Pests and Diseases forum: Flying Insest Possibly hurting plants

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LIGuy0617
Jun 13, 2017 6:46 AM CST
Hello,
I am new to this site, and not that experienced with gardening and plants. I live on Long Island and this spring, I noticed by Arborvitaes turning brown in spots. I originally thought it was because we had a warm spell in late winter and then it got very cold again and a very cool spring. But as time went on I noticed it is now getting worse. On top of that, my grass is suddenly not looking good, with some grass dying. Its not dying in patches like grubs would do, but mixed in with healthy looking grass.
Last year a similar thing happened to the arborvitae and I noticed a flying insert that I thought were white flies, and treated with organicide. This year it seems I have the same insect, but I don't believe they are white flies, and I may have mis-identified them last year. They are a small white flying insect, but with a narrow body, and the wings have black marking on them. From photos of white flies I came across, it seems they are all white with a rounder shape body/ wings. I've seen them flying around the aborviate, as well as through the grass and now around the flower beds as well. They seem to be all over this past week as its been hot. I don't know if these are to blame, but I would like to identify them first to determine if so, but can't seem to figure out what they are. Does anyone have an idea what they could be?

As for the arbovitaes, any idea how to determine what is causing them to turn brown in spots, if not the insects?? We had a lot of rain this spring, and I also checked for spider mites, but my understanding is that they won't cause it to turn brown only in spots? Or pehaps I should treat them with something else, to play it safe without identifying if it is an insect/or what type? I would hate for it to get worse because they offer privacy from the house on the other side. Any insight would be greatly appreciated.

Thank you.
Name: Sue
Ontario, Canada (Zone 4a)
Daylilies Birds Enjoys or suffers cold winters Native Plants and Wildflowers Butterflies Annuals
Region: Canadian Keeps Horses Dog Lover Plant Identifier Garden Sages
Image
sooby
Jun 13, 2017 9:14 AM CST
Welcome!

Do they look like this?

https://www.google.ca/search?q...:

And the damage like this?

https://www.google.ca/search?q...:


LIGuy0617
Jun 13, 2017 10:01 AM CST
Thank you for your reply! Although the one I examined wasn't as dark at the tail end, I would guess that it is the same insect, and the damage is consistent with the photo. Any recommendations on treatment? I was using organicide since I had it and thought it was something else, but I don't think it had much affect. Also, likely that they could damage grass? I have a feeling my grass issue is something completely unrelated. Thank you again for the response.
Name: Sue
Ontario, Canada (Zone 4a)
Daylilies Birds Enjoys or suffers cold winters Native Plants and Wildflowers Butterflies Annuals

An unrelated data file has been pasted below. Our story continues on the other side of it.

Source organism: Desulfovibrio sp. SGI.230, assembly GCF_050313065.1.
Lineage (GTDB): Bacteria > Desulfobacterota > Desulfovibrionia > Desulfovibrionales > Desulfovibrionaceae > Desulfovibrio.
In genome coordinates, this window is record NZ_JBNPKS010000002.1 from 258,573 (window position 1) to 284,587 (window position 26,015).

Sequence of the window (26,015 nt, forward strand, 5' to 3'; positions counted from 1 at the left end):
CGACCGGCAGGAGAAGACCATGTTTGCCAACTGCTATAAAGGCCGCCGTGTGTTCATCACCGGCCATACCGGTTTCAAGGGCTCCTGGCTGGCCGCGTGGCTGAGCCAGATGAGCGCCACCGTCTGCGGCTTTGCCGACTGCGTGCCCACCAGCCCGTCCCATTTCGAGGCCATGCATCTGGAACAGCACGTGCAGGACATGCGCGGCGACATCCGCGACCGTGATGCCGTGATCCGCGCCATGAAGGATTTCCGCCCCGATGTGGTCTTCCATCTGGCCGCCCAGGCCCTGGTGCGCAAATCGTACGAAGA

Region: Canadian Keeps Horses Dog Lover Plant Identifier Garden Sages
Image
sooby
Jun 13, 2017 10:33 AM CST
We had a really bad outbreak of the arborvitae leafminer around here a few years ago but have seen hardly any since. We didn't do anything about them - it's very hard to control leafminers because the larvae are protected from pesticides by the leaf they are inside so what may more likely happen is that the spray kills beneficial insects that may ultimately have controlled the leafminer. You may be able to use a systemic insecticide, your local Extension office should be able to advise you on what is available and recommended in your area. Often pest problems go in cycles so you may not have the same problem next year.

The grass issue is probably something else. Can you post a picture?

LIGuy0617
Jun 23, 2017 1:15 PM CST
Thank you for the response. I realized I had the same issue last year (mistakenly thought it was a different insect last year). I ended up using a pesticide treatment that I had to pour at the roots. They are really nowhere near as full as they used to be, so I am hoping it will have some improvement. Regarding the grass, I have no idea what would be causing it. I am attaching a photo- the photo doesn't show it as bad as it really is and it has gotten worse. It is grass that is dying within healthy grass. From my understanding, which could be wrong, if it was grubs, a whole patch would be dead? Any insight would be helpful. Thanks.
Thumb of 2017-06-23/LIGuy0617/d5f448

Name: Sue
Ontario, Canada (Zone 4a)
Daylilies Birds Enjoys or suffers cold winters Native Plants and Wildflowers Butterflies Annuals
Region: Canadian Keeps Horses Dog Lover Plant Identifier Garden Sages
Image
sooby
Jun 23, 2017 1:40 PM CST
It doesn't look like grub damage. If you've seen moths fly up when you mow it could be sod webworm. It can also happen that when the grass flowers the flower stalks die afterwards and leave interspersed dead brown stems.

What you could do is put some liquid dish soap, preferably lemon, into a watering can, add water (say a tablespoon of dishwashing liquid to a gallon) and then pour some of the soapy solution onto a couple of square feet of grass. Wait several minutes and then see what comes out. Take a photo to post if anything emerges. If it's warm and sunny you might want to flush again with plain water afterwards to dilute the soap so that it doesn't damage the turf.

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